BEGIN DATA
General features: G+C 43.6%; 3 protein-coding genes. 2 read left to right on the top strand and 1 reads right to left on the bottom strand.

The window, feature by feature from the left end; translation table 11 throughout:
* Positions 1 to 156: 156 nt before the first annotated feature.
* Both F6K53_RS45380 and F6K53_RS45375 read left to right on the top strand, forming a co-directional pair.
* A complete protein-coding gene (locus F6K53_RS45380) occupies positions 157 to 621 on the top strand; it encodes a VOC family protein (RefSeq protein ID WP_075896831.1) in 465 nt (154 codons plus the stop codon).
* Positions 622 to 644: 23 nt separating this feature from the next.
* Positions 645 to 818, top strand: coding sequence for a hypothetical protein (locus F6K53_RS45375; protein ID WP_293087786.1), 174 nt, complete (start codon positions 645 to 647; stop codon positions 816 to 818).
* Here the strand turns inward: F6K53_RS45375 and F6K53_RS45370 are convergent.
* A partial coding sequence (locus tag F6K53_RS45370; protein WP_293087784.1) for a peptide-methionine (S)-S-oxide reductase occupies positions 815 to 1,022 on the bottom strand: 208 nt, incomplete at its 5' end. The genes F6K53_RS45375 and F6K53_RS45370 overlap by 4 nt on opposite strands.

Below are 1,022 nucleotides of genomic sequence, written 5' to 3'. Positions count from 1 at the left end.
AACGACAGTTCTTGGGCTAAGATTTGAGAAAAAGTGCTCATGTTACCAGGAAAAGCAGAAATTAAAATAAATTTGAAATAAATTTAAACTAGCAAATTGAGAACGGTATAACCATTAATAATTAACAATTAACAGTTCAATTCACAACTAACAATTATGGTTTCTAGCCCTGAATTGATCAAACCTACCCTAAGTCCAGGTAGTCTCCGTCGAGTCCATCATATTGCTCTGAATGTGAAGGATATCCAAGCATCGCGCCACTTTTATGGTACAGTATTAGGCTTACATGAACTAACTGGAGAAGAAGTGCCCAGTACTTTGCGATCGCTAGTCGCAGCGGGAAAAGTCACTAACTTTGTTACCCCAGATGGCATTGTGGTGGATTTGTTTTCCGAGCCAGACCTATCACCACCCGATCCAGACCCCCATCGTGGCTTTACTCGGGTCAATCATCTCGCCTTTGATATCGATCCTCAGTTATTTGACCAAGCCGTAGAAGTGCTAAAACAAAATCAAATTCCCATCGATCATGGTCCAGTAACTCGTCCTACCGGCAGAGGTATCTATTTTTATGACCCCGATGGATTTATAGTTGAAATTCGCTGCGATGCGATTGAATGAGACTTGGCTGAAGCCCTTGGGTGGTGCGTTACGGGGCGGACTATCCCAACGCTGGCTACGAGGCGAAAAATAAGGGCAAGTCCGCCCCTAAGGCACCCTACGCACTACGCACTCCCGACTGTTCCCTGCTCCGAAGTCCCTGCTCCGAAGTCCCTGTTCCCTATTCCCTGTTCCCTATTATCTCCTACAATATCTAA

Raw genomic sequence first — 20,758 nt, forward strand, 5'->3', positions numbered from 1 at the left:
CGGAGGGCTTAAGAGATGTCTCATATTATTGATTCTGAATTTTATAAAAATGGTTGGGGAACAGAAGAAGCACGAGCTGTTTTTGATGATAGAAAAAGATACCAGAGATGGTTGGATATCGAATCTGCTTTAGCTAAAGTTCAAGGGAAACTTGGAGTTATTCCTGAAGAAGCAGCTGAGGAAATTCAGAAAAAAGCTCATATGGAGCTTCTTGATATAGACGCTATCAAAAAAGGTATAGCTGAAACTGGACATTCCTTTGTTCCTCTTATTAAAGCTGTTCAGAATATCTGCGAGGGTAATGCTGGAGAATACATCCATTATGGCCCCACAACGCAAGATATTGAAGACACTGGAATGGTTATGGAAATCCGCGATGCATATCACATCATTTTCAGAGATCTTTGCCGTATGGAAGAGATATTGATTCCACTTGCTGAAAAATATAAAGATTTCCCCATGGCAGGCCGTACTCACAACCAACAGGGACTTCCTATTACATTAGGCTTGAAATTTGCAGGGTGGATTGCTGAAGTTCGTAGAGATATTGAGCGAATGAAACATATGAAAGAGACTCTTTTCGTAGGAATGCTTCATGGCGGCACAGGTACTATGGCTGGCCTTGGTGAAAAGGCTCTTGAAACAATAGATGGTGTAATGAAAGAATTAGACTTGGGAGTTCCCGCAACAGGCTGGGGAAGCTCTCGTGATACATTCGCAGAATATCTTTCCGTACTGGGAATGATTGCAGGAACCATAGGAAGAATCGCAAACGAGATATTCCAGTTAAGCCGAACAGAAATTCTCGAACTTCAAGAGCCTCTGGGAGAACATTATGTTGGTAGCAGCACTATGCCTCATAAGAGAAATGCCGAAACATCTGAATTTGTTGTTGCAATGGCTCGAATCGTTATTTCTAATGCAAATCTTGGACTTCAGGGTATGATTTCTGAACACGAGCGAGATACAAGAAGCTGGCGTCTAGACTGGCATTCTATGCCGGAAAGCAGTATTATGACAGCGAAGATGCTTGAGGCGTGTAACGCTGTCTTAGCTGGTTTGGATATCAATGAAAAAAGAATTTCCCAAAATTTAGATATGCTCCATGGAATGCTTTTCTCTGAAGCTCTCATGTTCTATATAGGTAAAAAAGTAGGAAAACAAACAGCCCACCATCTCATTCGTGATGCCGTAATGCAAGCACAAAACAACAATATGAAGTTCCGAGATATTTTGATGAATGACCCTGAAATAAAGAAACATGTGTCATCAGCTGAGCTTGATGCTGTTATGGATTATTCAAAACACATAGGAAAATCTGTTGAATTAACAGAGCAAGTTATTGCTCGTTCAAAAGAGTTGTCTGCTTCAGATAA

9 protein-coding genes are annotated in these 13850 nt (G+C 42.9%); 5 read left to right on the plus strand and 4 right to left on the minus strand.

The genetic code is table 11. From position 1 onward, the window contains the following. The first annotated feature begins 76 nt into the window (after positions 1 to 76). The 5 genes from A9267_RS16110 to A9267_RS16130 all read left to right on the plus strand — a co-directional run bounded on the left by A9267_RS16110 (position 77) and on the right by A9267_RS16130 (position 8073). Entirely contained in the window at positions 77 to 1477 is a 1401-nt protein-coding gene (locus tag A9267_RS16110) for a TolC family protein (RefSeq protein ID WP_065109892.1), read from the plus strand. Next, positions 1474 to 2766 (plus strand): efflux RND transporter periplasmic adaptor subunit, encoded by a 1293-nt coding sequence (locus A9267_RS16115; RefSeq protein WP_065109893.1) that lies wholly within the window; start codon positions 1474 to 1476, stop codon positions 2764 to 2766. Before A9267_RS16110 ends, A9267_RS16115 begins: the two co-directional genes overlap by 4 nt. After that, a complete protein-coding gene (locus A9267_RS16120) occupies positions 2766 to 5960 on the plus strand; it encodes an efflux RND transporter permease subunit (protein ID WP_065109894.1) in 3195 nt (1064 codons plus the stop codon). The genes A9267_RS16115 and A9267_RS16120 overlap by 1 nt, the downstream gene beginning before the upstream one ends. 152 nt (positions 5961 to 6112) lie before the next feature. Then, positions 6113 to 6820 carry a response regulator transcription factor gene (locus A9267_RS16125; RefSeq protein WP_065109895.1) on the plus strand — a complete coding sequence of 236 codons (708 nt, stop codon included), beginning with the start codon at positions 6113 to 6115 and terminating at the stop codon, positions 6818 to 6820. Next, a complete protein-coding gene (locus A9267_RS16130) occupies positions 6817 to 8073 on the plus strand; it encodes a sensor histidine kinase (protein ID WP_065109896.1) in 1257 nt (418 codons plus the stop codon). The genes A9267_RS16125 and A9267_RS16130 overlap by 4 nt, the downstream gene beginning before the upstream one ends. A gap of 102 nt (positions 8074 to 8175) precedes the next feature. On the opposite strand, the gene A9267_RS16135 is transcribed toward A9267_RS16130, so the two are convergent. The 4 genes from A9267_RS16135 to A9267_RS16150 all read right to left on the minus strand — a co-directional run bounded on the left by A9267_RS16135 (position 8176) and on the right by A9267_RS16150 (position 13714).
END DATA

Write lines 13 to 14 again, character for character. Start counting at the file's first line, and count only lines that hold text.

CGGAGGGCTTAAGAGATGTCTCATATTATTGATTCTGAATTTTATAAAAATGGTTGGGGAACAGAAGAAGCACGAGCTGTTTTTGATGATAGAAAAAGATACCAGAGATGGTTGGATATCGAATCTGCTTTAGCTAAAGTTCAAGGGAAACTTGGAGTTATTCCTGAAGAAGCAGCTGAGGAAATTCAGAAAAAAGCTCATATGGAGCTTCTTGATATAGACGCTATCAAAAAAGGTATAGCTGAAACTGGACATTCCTTTGTTCCTCTTATTAAAGCTGTTCAGAATATCTGCGAGGGTAATGCTGGAGAATACATCCATTATGGCCCCACAACGCAAGATATTGAAGACACTGGAATGGTTATGGAAATCCGCGATGCATATCACATCATTTTCAGAGATCTTTGCCGTATGGAAGAGATATTGATTCCACTTGCTGAAAAATATAAAGATTTCCCCATGGCAGGCCGTACTCACAACCAACAGGGACTTCCTATTACATTAGGCTTGAAATTTGCAGGGTGGATTGCTGAAGTTCGTAGAGATATTGAGCGAATGAAACATATGAAAGAGACTCTTTTCGTAGGAATGCTTCATGGCGGCACAGGTACTATGGCTGGCCTTGGTGAAAAGGCTCTTGAAACAATAGATGGTGTAATGAAAGAATTAGACTTGGGAGTTCCCGCAACAGGCTGGGGAAGCTCTCGTGATACATTCGCAGAATATCTTTCCGTACTGGGAATGATTGCAGGAACCATAGGAAGAATCGCAAACGAGATATTCCAGTTAAGCCGAACAGAAATTCTCGAACTTCAAGAGCCTCTGGGAGAACATTATGTTGGTAGCAGCACTATGCCTCATAAGAGAAATGCCGAAACATCTGAATTTGTTGTTGCAATGGCTCGAATCGTTATTTCTAATGCAAATCTTGGACTTCAGGGTATGATTTCTGAACACGAGCGAGATACAAGAAGCTGGCGTCTAGACTGGCATTCTATGCCGGAAAGCAGTATTATGACAGCGAAGATGCTTGAGGCGTGTAACGCTGTCTTAGCTGGTTTGGATATCAATGAAAAAAGAATTTCCCAAAATTTAGATATGCTCCATGGAATGCTTTTCTCTGAAGCTCTCATGTTCTATATAGGTAAAAAAGTAGGAAAACAAACAGCCCACCATCTCATTCGTGATGCCGTAATGCAAGCACAAAACAACAATATGAAGTTCCGAGATATTTTGATGAATGACCCTGAAATAAAGAAACATGTGTCATCAGCTGAGCTTGATGCTGTTATGGATTATTCAAAACACATAGGAAAATCTGTTGAATTAACAGAGCAAGTTATTGCTCGTTCAAAAGAGTTGTCTGCTTCAGATAA

9 protein-coding genes are annotated in these 13850 nt (G+C 42.9%); 5 read left to right on the plus strand and 4 right to left on the minus strand.